Dark Money

Dark Money

From 2003 to 2010, hundreds of millions of dollars were poured into funding the climate change countermovement — an effort to undermine the public’s confidence in climate science and obstruct the U.S. government from regulating emissions. In the first peer-reviewed, comprehensive analysis ever conducted on the movement’s funding sources, Drexel environmental sociologist Robert Brulle, PhD, made an unsettling discovery: approximately 75% of the income of climate denial organizations comes from unidentifiable sources.

Historically, well-known conservative groups like the Koch Affiliated Foundations and the ExxonMobil Foundation heavily bankrolled these organizations. But since 2008, these foundations are no longer making publicly traceable contributions. Around the same time, there was a significant increase in “dark money” — untraceable funds donated through third parties.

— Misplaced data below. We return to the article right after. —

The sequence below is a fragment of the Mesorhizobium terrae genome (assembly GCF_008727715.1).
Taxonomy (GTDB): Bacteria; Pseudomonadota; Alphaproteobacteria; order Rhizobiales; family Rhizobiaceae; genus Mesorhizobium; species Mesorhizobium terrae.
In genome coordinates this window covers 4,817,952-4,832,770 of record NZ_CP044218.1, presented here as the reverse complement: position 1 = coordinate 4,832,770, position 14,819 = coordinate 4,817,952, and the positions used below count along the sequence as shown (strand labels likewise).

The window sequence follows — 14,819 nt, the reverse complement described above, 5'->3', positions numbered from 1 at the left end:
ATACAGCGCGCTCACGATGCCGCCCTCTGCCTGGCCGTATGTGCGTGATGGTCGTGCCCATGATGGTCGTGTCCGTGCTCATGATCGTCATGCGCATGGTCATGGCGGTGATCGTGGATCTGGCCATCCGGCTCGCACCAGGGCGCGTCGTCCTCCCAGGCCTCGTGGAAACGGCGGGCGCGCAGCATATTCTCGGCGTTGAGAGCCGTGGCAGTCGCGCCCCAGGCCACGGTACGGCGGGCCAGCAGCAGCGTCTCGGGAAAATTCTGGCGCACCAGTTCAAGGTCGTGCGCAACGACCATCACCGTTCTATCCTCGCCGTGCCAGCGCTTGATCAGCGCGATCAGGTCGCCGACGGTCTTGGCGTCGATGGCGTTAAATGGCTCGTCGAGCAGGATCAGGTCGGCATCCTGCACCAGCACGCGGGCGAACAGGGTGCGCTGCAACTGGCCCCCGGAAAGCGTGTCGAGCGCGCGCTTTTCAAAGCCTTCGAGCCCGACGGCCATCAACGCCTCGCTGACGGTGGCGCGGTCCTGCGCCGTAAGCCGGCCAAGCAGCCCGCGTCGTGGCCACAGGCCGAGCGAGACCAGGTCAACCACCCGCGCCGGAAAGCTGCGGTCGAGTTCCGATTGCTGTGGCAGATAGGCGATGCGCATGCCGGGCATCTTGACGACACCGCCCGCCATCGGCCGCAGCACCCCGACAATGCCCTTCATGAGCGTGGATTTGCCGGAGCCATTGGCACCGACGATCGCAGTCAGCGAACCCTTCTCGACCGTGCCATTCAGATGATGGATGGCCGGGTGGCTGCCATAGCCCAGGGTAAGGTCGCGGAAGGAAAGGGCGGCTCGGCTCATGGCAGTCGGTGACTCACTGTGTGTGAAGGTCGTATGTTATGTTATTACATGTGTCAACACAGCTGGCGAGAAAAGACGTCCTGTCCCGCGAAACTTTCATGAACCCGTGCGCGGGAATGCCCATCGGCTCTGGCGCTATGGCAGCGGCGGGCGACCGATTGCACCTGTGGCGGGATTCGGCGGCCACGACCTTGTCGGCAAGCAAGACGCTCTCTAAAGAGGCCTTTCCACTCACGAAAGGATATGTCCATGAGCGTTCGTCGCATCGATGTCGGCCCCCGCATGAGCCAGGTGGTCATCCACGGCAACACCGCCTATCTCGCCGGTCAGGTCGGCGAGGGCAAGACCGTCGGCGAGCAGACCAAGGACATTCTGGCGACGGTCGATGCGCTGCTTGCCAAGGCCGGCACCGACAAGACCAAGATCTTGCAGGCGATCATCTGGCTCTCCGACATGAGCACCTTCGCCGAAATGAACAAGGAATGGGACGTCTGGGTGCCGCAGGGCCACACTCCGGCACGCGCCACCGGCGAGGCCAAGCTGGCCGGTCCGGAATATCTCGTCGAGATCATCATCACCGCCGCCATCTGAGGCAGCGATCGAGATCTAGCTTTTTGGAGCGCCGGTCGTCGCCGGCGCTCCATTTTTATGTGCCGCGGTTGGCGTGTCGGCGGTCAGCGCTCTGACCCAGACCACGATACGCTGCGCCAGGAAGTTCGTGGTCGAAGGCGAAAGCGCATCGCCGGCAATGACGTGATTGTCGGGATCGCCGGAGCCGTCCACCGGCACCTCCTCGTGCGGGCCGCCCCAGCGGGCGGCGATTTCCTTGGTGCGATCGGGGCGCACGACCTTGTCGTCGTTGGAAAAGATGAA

“The real issue here is one of democracy,” says Brulle. “Without a free flow of accurate information, democratic politics and government accountability become impossible. Money amplifies certain voices above others and, in effect, gives them a megaphone in the public square…At the very least, American voters deserve to know who is behind these efforts.”

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